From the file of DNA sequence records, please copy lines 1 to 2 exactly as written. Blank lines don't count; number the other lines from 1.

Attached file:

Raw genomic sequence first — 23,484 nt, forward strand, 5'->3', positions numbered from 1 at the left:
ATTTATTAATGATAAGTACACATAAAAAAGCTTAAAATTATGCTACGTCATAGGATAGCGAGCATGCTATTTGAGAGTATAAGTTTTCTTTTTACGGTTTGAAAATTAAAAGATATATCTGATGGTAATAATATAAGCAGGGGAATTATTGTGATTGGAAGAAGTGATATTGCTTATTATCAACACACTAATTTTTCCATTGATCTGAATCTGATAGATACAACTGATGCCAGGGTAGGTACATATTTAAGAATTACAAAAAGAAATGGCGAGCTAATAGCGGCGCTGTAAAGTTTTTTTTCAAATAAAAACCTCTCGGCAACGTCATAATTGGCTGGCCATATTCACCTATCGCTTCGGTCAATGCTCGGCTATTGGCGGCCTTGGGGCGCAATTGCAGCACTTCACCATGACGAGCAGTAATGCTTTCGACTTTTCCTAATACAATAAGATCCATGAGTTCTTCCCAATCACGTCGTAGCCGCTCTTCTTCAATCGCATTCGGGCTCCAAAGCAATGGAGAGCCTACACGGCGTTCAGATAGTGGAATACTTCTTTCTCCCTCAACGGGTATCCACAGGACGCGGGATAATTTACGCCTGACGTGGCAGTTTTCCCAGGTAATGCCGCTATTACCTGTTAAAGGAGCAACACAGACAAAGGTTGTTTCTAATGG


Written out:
Raw genomic sequence first — 23,484 nt, forward strand, 5'->3', positions numbered from 1 at the left:
ATTTATTAATGATAAGTACACATAAAAAAGCTTAAAATTATGCTACGTCATAGGATAGCGAGCATGCTATTTGAGAGTATAAGTTTTCTTTTTACGGTTTGAAAATTAAAAGATATATCTGATGGTAATAATATAAGCAGGGGAATTATTGTGATTGGAAGAAGTGATATTGCTTATTATCAACACACTAATTTTTCCATTGATCTGAATCTGATAGATACAACTGATGCCAGGGTAGGTACATATTTAAGAATTACAAAAAGAAATGGCGAGCTAATAGCGGCGCTGTAAAGTTTTTTTTCAAATAAAAACCTCTCGGCAACGTCATAATTGGCTGGCCATATTCACCTATCGCTTCGGTCAATGCTCGGCTATTGGCGGCCTTGGGGCGCAATTGCAGCACTTCACCATGACGAGCAGTAATGCTTTCGACTTTTCCTAATACAATAAGATCCATGAGTTCTTCCCAATCACGTCGTAGCCGCTCTTCTTCAATCGCATTCGGGCTCCAAAGCAATGGAGAGCCTACACGGCGTTCAGATAGTGGAATACTTCTTTCTCCCTCAACGGGTATCCACAGGACGCGGGATAATTTACGCCTGACGTGGCAGTTTTCCCAGGTAATGCCGCTATTACCTGTTAAAGGAGCAACACAGACAAAGGTTGTTTCTAATGG